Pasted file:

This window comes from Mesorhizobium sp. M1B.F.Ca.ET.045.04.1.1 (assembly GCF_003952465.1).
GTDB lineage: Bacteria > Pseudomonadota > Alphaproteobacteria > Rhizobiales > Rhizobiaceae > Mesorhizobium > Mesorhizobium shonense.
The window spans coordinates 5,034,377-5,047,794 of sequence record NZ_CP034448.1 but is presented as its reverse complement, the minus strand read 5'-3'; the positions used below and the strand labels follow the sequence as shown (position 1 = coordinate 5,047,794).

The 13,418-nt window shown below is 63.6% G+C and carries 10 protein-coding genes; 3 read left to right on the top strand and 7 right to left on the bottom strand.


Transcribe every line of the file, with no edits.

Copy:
This window comes from Mesorhizobium sp. M1B.F.Ca.ET.045.04.1.1 (assembly GCF_003952465.1).
GTDB lineage: Bacteria > Pseudomonadota > Alphaproteobacteria > Rhizobiales > Rhizobiaceae > Mesorhizobium > Mesorhizobium shonense.
The window spans coordinates 5,034,377-5,047,794 of sequence record NZ_CP034448.1 but is presented as its reverse complement, the minus strand read 5'-3'; the positions used below and the strand labels follow the sequence as shown (position 1 = coordinate 5,047,794).

The 13,418-nt window shown below is 63.6% G+C and carries 10 protein-coding genes; 3 read left to right on the top strand and 7 right to left on the bottom strand.